16. 16. HOW TO RESEARCH SUPER PACS Most people are looking at the PACs themselves Who are their donors? Who do they support? Who works for them? Your interest is a little different…
    17. 17. SUNLIGHT MAINTAINS A LIST OFALL SUPER PAC FILERS  Groups file letter with FEC  Say they won’t contribute to or coordinate with candidates  Can raise unlimited funds from any source  Useful resource for figuring out who’s a super PAC
    18. 18. THEY REPORT DONORS TO THE FEC  So far, we’re seeing individuals  Note that employers are listed  Big contributions
    19. 19. HOW TO SEARCH ACROSS SUPERPACS FOR DONORS  Only place to do this now is OpenSecrets.org  Donor Lookup is clunky  But they have data  If you’re looking for company donors, enter them in the donor field  Pain in the neck, but worth the effort  So far, we’re not seeing too many donors spread across multiple super PACs
    20. 20. NOT ALL CONTRIBUTIONS EASY TOFOLLOW  F8 LLC  Gave $1 million to Romney’s super PAC, Restore Our Future  Address is in Provo, Utah  That’s all the information you get  So who is F8 LLC?
    21. 21. SECRETARY OF STATE FILINGS CANHELP
    22. 22. KSTU-TV WENT TO THE ADDRESS  Eli Publishing run by Steven Lund  Lund works for Nu Skin  F8 LLC’s agent is Jeremy Blickenstaff  Not clear that Blickenstaff is source of funds  Blickenstaff used to be at Nu Skin  Lund’s son-in-law
    23. 23. AND WHAT IS NU SKIN?  Top donor to Mitt Romney’s campaigns & PACs  Mail order cosmetics firm  Not clear what their interest in Romney is  They haven’t lobbied since 2002
    24. 24. BUSINESSES CAN ALSO DONATE TO501(C)4 & (C)6 ORGANIZATIONS
    25. 25. THESE GROUPS DO NOT HAVE TODISCLOSE DONORS  They can also contribute to super PACs  Businesses look for anonymity  Work through largest group possible  Chamber of Commerce, industry associations  Don’t want to alienate customers
    26. 26. THE IRS HAS INFO ON 527S…
    27. 27.  Somewhat surprisingly, IRS is now the best source for 527 data. Center for Public Integrity had a better database, but it’s good only through part of 2005 OpenSecrets.org has one as well, but not as thorough as CPI Campaign Finance Institute also has some info, but not a database…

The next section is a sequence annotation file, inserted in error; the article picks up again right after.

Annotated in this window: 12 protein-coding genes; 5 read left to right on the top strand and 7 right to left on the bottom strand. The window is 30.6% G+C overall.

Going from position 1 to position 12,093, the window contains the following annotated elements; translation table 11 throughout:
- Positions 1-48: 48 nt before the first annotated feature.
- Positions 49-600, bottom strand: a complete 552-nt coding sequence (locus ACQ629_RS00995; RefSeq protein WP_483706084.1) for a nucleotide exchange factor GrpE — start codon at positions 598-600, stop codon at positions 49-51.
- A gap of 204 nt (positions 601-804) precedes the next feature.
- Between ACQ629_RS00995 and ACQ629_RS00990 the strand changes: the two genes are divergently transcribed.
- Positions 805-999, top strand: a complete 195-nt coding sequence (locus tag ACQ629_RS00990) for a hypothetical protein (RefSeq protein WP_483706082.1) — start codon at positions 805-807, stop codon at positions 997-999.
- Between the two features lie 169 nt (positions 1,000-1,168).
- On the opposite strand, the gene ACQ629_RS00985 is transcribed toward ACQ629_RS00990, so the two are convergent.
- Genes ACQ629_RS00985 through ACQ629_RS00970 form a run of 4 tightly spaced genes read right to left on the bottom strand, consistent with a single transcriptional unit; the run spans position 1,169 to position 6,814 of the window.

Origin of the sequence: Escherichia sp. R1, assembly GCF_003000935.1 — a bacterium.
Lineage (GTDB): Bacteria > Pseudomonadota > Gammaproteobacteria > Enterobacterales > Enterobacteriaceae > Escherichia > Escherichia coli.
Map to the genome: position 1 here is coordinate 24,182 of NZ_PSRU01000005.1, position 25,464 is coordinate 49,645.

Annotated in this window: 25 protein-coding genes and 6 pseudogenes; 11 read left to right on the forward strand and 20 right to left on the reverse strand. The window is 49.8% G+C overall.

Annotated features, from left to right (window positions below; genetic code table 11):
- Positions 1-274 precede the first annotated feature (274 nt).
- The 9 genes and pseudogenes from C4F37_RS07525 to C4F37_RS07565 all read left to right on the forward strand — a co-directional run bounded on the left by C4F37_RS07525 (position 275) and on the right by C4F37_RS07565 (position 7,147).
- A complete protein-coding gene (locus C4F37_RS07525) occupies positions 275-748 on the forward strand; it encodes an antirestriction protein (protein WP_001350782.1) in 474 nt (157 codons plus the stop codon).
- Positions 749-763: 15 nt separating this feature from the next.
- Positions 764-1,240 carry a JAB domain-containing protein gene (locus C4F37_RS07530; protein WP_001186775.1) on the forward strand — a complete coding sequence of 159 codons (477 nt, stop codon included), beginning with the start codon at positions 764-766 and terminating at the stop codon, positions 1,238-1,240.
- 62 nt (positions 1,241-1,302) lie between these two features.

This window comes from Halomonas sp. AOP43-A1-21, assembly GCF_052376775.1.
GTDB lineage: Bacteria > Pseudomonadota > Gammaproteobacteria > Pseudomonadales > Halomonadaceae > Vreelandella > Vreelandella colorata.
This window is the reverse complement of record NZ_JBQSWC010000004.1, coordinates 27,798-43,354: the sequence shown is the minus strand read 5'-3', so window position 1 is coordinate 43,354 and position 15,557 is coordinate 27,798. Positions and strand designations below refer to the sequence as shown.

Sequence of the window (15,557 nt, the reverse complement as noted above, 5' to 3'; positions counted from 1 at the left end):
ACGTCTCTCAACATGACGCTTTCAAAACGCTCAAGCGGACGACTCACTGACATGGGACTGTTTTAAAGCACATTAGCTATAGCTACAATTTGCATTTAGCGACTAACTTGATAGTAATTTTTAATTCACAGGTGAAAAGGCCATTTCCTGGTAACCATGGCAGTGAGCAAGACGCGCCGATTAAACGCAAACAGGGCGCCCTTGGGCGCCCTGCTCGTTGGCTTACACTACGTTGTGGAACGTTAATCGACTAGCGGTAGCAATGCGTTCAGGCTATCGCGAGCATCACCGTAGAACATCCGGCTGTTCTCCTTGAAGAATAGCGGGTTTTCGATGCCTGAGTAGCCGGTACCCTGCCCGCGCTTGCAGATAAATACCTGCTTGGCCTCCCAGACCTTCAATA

28. 28.  After clicking on “Charities &Non-Profits” click “Political Orgs” Lots more clicks to come…
    29. 29. HERE WE ARE  Busy, user-unfriendly search page  It defaults to searches of form 8871, which are the initial registrations  Sometimes (especially when a 527 just surfaces) that’s all you have  Let’s look though at 8872…
    30. 30.  Click on the “Search 8872” under the advanced search tab… From Nov 2000 to present, you can search for all sorts fo data…
    31. 31. NOTES ON USING 527 SEARCHON IRS Good news – you’ve got digital data that you can search Bad news – it’s a stupid search engine. If you type “Soros, George” you’ll get no results. There’s no name standardization, or even spellchecking
    32. 32.  Because IRS does not check spelling, or standardize names, it’s always a good idea to look at the forms of the 527s you’re following
    33. 33. NOTE THAT 527S DONATE TOLOCAL CANDIDATES…
    34. 34. WHEN 527S FIRST APPEAR,YOU WON’T KNOW WHO’SCONTRIBUTING TO THEM
    35. 35. WHEN TO LOOK FOR 527 FILINGS Under IRS regulations, 527s are required to file their form 8871 (the initial filing declaring tax exempt status) 30 days after they’ve raised $25,000 for their exempt activities The first form 8872 isn’t filed until an organization has raised $50,000; it can be filed quarterly (April 15, July 15, etc.) or monthly in election years, and monthly or semi-annually (twice a year) in non- election years
    36. 36. RESOURCES FOR DIGGING INTOTHEM  Guidestar.org and the Foundation Center both have 990s online  IRS has 990s as well in the same place they have 527 reports  If you don’t know that an organization has donated, hard to to know which C4 to look at  Does a business share lobbyists with a C4?
    37. 37. THERE SHOULD BE A LITTLEDISCLOSURE AROUND C6S  In 2007, Congress passed HLOGA  Changed rules for disclosure  Groups list active participants in lobbying on their websites  Links are buried in lobbying forms and hard to find  Call C6s to find out if they have a list
    38. 38.  Campaign Finance Institute and Center for Responsive Politics track some 501(c)4 activities Worth noting that not every active C4 group triggers federal disclosures Also, new C4s can be particularly hard to trace State incorporation records can help
    39. 39. WE KNOW THATCORPORATIONS DO DONATETO THEM…
    40. 40. BUT THERE’S NO REAL DISCLOSURE That doesn’t mean reporters can’t insist on it Ask the organization for a list of its donors Always point out, when covering them, that they do not release the names of their donors (unless, of course, they do so voluntarily)